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thibaudcolas commented Jan 18, 2017

Also as an aside I have started refactoring the exporter a bit, and was able to make it 2x faster quite easily. It's definitely not as big of a change as using lxml, but will explore this further too.

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su27 Jan 20, 2017

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I think either the factory method or the import-as-alias way are nice enough to use, simple and clear.

Well after the previous comment, I encountered some problems, seems it's not that simple to switch to lxml... But I got them done.(Hope I really did):

  • su27@7202454

    • Some DOM methods should be changed, since the API is different.
    • XHTML standards couldn't be strictly supported anymore. But it's not a bad thing, in the recent years, it seems that the major opinion of the front-end world has moved on to html4/5, instead of XHTML, more and more people are thinking the XML-like standard is too strict and not necessary. In fact, I was not sure about this, then I interviewed some senior FE guys, they told me XHTML is not important now, you can leave the br and hr tag open, and that's totally fine. So I did this.
  • su27@26c5261

    • For the encoding problem and the illegal XML character problem.

So, it seems there are still plenty of work to do.

On the other side, glad you've refactored it! I did a little refactor too: su27@14d866d , I don't know if it's anything similar with what you did.

Contributor

su27 commented Jan 20, 2017

I think either the factory method or the import-as-alias way are nice enough to use, simple and clear.

Well after the previous comment, I encountered some problems, seems it's not that simple to switch to lxml... But I got them done.(Hope I really did):

  • su27@7202454

    • Some DOM methods should be changed, since the API is different.
    • XHTML standards couldn't be strictly supported anymore. But it's not a bad thing, in the recent years, it seems that the major opinion of the front-end world has moved on to html4/5, instead of XHTML, more and more people are thinking the XML-like standard is too strict and not necessary. In fact, I was not sure about this, then I interviewed some senior FE guys, they told me XHTML is not important now, you can leave the br and hr tag open, and that's totally fine. So I did this.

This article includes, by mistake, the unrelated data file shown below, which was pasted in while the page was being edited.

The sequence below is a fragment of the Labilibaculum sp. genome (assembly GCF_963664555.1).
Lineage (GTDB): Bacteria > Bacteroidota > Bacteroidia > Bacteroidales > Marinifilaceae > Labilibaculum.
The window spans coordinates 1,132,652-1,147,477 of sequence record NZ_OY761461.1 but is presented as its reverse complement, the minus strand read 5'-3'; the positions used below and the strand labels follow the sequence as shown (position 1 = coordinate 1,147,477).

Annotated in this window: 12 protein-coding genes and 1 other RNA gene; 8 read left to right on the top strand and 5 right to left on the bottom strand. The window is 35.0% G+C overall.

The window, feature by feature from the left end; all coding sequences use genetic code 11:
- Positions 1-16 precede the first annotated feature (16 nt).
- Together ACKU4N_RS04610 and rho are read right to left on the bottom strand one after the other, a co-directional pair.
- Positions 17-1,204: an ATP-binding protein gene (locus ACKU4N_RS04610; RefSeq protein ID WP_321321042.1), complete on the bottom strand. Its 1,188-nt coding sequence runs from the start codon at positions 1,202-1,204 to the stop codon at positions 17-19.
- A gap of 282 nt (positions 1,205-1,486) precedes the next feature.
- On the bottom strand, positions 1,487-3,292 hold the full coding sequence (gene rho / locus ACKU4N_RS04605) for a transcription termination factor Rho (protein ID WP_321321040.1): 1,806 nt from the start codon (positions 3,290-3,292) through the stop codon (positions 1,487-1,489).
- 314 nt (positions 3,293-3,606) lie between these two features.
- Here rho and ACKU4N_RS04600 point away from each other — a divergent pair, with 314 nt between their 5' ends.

• su27@26c5261

    • For the encoding problem and the illegal XML character problem.

So, it seems there are still plenty of work to do.

On the other side, glad you've refactored it! I did a little refactor too: su27@14d866d , I don't know if it's anything similar with what you did.

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I've just made changes that make the exporter perform significantly faster (±20-30x) regardless of which engine is used. Here are the numbers for the profiled test cases:

  • Before: 144519 function calls (143847 primitive calls) in 0.335 seconds
  • After: 9854 function calls (9624 primitive calls) in 0.012 seconds
  • 15x less function calls
  • 28x faster

Here are details of what I did and timings along the way (each label loosely matches a commit):

Start

Example: 115913 function calls (115360 primitive calls) in 0.191 seconds
Tests: 143968 function calls (143296 primitive calls) in 0.479 seconds Ran 146 tests in 1.731s

Stop creating empty wrappers

Example: 113933 function calls (113396 primitive calls) in 0.279 seconds
Tests: 137899 function calls (137299 primitive calls) in 0.339 seconds Ran 146 tests in 1.170s

Stop creating empty fragments when there are no composite decorators

Example: 97056 function calls (96599 primitive calls) in 0.174 seconds
Tests: 137899 function calls (137299 primitive calls) in 0.288 seconds Ran 146 tests in 1.042s

With decorators in the perf tests, but no decorations

Tests: 137648 function calls (137048 primitive calls) in 0.284 seconds Ran 146 tests in 1.150s

With decorators, and a decoration test

Tests: 145860 function calls (145222 primitive calls) in 0.303 seconds

Cache empty soup

Example: 24447 function calls (24007 primitive calls) in 0.292 seconds
Tests: 38984 function calls (38346 primitive calls) in 0.150 seconds Ran 147 tests in 0.711s

Stop extra parsing

Example: 8570 function calls (8342 primitive calls) in 0.010 seconds
Tests: 11647 function calls (11361 primitive calls) in 0.010 seconds Ran 147 tests in 0.050s

Stop generating unused command groups

Example: 7356 function calls (7172 primitive calls) in 0.007 seconds
Tests: 10018 function calls (9788 primitive calls) in 0.012 seconds

Remove useless command sorting

Example: 7243 function calls (7059 primitive calls) in 0.007 seconds
Tests: 9819 function calls (9589 primitive calls) in 0.011 seconds Ran 147 tests in 0.052s

Finally, I tried using lxml directly (I did not find a significant performance benefit when using lxml with BeautifulSoup, not sure why). I ran into some issues and will have to stop there for now.

Example: 2947 function calls (2927 primitive calls) in 0.003 seconds

Here is the dom.py file with lxml:

from __future__ import absolute_import, unicode_literals

import re
import inspect

from lxml import etree, html

# See http://stackoverflow.com/questions/7703018/how-to-write-namespaced-element-attributes-with-lxml
XLINK = 'http://www.w3.org/1999/xlink'


class DOM(object):
    """
    Wrapper around our HTML building library to facilitate changes.
    """
    @staticmethod
    def create_tag(type_, attributes={}):
        return etree.Element(type_, attrib=attributes)

    @staticmethod